Lia Codrington (1T9 PEY Infrastructure) is passionate about using her engineering skills to improve the quality of life for communities in need.
As a Junior Fellow with Engineers Without Borders (EWB), she spent the summer as a design consultant at Ashesi University, Ghana, helping students to more efficiently develop solutions to health care and food security problems in local communities.
Lia’s passion for improving the relationships between engineers and indigenous peoples led her to establish EWB’s Indigenous Reconciliation Portfolio, which works towards educating students on how to collaborate respectfully with and support Indigenous peoples.
Her work in the past 3 years included organising the Indigenous Speaker Series events in partnership with the Engineering Faculty, coordinating donation drives for a local Indigenous shelter, and contributing to a design project developing compost and water systems for Cat Lake First Nation’s new greenhouse. Her desire to use her knowledge as an engineering student to make meaningful contributions to Indigenous communities was reflected in her thesis and capstone projects, where she worked on housing challenges in First Nation communities. In 2019, she traveled to Iqaluit to take part in the Arctic Youth Ambassador Caucus.
In addition to her involvement in EWB, Lia was also a Varsity Athlete on U of T’s Cross Country and Track Team, and captained the intramural women’s hockey team for 2 years. As an executive of Blues Engineering for 3 years, she established a community and support network for varsity athletes studying engineering, running luncheons and study sessions for first year students. She also made great contributions to the Engineering Athletic Association while holding various leadership positions.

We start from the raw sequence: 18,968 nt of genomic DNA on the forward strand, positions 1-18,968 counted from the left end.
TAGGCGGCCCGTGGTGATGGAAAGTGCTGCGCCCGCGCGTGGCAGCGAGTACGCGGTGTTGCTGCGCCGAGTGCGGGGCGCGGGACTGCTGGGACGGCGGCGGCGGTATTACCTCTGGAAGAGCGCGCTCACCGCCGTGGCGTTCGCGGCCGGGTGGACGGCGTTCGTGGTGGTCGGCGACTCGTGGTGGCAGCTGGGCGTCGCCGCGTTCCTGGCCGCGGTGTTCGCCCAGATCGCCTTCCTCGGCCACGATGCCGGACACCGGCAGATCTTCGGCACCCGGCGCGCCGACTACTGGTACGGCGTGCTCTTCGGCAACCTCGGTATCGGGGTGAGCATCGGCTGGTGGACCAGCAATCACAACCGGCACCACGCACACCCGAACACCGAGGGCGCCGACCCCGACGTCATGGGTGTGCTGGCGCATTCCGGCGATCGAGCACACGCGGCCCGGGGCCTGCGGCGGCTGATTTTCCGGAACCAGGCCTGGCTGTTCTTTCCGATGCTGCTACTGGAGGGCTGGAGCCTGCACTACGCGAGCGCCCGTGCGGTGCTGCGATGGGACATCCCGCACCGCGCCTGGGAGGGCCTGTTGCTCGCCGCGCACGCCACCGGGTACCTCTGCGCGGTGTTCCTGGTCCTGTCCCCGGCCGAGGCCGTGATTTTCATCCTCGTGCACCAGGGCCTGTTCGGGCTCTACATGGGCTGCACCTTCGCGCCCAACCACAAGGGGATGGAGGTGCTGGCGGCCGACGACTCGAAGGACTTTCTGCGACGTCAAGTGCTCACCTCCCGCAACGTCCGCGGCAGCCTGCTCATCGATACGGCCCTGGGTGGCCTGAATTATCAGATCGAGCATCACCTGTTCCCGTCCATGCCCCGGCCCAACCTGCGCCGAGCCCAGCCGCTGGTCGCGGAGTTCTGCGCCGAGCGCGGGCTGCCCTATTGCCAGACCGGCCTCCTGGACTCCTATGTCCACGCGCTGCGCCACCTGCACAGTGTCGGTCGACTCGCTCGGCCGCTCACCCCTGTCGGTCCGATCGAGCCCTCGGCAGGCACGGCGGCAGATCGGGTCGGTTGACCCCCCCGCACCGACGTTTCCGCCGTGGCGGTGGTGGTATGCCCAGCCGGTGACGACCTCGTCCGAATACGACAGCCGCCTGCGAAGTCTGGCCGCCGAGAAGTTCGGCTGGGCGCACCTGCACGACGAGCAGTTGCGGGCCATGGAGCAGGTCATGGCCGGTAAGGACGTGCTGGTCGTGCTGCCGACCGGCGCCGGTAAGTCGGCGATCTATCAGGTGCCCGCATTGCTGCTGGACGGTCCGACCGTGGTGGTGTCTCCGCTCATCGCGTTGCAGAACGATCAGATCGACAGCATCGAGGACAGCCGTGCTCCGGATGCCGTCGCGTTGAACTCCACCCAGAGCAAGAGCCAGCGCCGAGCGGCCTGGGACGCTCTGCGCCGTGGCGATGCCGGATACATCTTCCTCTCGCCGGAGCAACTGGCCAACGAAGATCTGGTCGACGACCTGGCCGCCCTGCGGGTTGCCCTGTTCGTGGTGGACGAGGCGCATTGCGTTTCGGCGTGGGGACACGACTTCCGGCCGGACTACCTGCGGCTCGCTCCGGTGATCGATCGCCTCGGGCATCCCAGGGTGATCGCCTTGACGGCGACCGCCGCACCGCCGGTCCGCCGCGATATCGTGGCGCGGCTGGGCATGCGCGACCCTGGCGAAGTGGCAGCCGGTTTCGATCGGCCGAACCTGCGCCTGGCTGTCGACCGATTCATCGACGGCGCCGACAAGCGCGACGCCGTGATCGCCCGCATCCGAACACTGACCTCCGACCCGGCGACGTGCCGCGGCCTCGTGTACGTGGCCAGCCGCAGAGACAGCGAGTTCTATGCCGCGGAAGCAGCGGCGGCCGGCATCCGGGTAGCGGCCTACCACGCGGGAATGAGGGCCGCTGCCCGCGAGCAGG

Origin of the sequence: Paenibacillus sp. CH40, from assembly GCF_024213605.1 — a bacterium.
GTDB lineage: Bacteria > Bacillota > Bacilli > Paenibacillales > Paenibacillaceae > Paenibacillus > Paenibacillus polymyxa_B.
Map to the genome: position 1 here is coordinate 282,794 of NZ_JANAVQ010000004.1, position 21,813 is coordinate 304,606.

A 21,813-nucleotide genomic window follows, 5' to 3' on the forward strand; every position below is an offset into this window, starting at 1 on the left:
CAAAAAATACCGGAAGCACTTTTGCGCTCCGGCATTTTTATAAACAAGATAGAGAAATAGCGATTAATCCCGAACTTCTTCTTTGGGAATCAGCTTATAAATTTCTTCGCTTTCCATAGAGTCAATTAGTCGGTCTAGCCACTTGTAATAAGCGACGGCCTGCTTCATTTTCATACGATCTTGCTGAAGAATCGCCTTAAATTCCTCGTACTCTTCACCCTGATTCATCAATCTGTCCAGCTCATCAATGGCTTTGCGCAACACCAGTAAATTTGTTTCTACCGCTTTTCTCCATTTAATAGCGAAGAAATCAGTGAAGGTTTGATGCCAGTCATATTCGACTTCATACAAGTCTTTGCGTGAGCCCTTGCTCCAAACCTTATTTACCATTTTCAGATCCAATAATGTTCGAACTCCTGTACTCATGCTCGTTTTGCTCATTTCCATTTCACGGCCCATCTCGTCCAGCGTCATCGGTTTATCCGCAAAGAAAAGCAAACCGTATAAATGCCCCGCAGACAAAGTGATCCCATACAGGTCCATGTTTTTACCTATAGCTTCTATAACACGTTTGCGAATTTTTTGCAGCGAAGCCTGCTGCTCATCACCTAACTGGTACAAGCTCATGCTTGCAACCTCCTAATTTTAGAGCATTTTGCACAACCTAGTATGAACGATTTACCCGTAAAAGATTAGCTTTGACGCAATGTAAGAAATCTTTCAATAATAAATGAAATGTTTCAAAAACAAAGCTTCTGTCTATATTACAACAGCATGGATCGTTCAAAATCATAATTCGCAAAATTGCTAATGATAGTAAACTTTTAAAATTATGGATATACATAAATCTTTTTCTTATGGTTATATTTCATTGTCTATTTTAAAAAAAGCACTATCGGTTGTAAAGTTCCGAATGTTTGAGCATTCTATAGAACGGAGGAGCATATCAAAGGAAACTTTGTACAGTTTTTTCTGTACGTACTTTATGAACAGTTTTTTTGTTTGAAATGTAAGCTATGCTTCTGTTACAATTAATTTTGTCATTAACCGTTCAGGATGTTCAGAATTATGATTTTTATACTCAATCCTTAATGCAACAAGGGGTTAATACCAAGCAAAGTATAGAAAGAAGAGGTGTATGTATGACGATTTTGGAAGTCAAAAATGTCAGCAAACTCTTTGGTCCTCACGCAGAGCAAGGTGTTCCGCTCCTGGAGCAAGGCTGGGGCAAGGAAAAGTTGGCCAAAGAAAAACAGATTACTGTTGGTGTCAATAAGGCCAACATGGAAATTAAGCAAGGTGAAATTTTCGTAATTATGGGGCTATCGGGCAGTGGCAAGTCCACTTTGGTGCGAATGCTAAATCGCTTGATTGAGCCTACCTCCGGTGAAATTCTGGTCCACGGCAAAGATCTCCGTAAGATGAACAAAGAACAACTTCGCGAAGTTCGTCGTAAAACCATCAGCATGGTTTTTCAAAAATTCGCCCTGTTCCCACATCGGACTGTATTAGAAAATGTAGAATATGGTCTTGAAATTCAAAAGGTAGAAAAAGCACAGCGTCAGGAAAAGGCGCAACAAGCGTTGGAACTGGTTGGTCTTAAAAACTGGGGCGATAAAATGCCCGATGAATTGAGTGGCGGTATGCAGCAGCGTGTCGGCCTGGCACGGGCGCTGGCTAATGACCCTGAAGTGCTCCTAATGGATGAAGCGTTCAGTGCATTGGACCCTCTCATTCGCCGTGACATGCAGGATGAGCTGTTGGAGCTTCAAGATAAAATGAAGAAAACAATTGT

After graduation, Lia is heading to the University of Victoria where she will do an NSERC-funded masters in civil engineering. She will become part of the SESIT (Sustainable Energy Systems Integration & Transitions) group led by alumna Madeleine McPherson (EngSci 0T9, PhD CivE 1T7). She hopes to focus on using machine learning to facilitate decision making for remote communities transitioning to renewable energy sources.
“If I’ve learned anything about engineering over the past five years, it’s that soft skills are just as important as the technical ones. You need communication and empathy to understand a problem before you start throwing math at it. I still have a lot of work to do — especially on my aim — but I am grateful for all the opportunities I’ve had to grow these skills at U of T.”